At least with the optional 10.3-inch display, the Tucson also includes touch-sensitive climate controls below the main touchscreen. These flank a conventional digital display of air temperature and fan speed. Again, the button layout looks intuitive, but these touch controls have the same potential drawbacks as those on the audio system. More information on the base setup, which we presume won’t be touch sensitive, is expected later this year, when US-specific Tucson 2022 information is released.
One gasoline engine, two hybrid options
Big changes are in store under the Tucson’s curved hood. Last year’s engine lineup – a 2.0-liter four-cylinder and a 1.6-liter turbocharged engine – is being replaced by an all-new 2.5-liter four-cylinder and a pair of hybrid options based on a 1.6-liter turbocharged gasoline engine and an electric motor. The 2.5-liter four is standard and offers 190 horsepower and 182 lb-ft of torque (both figures are preliminary estimates). It is mated to an eight-speed automatic transmission, also new to the Tucson, and will also be offered with front and all-wheel drive choices.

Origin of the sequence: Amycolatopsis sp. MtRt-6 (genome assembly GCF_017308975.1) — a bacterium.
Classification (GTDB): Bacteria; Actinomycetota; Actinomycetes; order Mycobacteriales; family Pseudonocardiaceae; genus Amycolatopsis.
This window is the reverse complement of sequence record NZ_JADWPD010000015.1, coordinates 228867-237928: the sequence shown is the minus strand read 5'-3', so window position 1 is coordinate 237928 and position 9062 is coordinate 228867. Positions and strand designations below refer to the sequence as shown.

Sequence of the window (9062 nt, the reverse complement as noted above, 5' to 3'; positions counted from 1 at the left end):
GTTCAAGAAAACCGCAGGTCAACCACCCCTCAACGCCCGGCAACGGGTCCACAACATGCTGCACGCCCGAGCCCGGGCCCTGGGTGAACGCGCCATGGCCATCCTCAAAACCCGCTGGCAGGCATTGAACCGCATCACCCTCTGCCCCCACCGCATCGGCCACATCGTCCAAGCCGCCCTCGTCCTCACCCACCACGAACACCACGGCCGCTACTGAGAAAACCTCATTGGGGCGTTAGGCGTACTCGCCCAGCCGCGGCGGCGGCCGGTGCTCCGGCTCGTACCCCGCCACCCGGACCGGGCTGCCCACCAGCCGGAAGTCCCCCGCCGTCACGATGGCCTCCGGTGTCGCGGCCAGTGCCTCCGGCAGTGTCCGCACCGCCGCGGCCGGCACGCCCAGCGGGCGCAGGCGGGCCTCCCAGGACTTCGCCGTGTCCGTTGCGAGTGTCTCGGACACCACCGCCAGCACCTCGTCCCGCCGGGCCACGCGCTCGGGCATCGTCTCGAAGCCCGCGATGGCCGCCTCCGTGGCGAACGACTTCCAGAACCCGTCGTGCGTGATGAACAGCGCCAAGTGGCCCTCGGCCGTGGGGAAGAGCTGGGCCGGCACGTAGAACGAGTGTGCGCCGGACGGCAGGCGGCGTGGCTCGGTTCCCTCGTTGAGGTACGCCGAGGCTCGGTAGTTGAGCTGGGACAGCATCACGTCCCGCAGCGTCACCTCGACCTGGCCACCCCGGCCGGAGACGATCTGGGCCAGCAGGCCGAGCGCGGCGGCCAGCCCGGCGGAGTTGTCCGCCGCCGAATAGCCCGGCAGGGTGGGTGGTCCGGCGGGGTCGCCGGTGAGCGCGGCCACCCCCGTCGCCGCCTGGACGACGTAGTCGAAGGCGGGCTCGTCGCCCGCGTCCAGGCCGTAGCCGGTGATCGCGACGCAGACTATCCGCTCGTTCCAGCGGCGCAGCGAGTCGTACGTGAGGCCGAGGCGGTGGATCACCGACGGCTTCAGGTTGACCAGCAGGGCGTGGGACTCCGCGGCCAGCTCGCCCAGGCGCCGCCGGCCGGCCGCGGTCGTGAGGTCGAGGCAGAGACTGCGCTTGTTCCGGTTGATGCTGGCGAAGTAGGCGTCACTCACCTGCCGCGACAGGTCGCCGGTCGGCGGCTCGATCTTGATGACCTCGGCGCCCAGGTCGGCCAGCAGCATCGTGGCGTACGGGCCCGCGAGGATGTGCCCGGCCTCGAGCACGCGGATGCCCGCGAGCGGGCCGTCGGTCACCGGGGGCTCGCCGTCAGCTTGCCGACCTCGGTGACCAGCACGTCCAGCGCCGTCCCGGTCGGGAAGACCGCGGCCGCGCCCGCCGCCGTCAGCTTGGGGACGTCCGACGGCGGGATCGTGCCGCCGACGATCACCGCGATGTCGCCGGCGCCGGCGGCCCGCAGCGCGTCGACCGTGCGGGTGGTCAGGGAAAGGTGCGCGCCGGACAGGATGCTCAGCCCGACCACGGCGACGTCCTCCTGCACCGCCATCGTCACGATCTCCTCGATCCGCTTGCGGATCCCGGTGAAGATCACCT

Both hybrids include a classic gasoline setup and a plug-in hybrid with a large battery for electric-only driving capability, much like the Ford Escape Hybrid and Escape Plug-In Hybrid models. Whichever hybrid you choose, it will feature a turbocharged 1.6-liter four-cylinder (180 horsepower, 195 lb-ft of torque) assisted by an electric motor of indeterminate power and using a six automatic transmission. speeds. Hyundai cites total horsepower for the system, a substantial output of 230 horsepower and 258 lb-ft, on par with some turbocharged and non-hybrid competitors and reminiscent of Toyota’s strategy with its similarly sized RAV4 hybrids and plug-in hybrids, which are more powerful than their gas siblings and promise both better fuel economy and improved performance.
More zest may also be on the horizon: Hyundai isn’t offering details yet, but it has announced that a sporty N Line trim will be part of the Tucson’s 2022 lineup. The Elantra and Sonata N Line models provide a general plan, but beyond that, further details (including US specific information) regarding the new Tucson and its N Line variant are expected closer to the end. of the year.
The first look at the Hyundai Tucson after 2022: One glance is not enough appeared first on MotorTrend.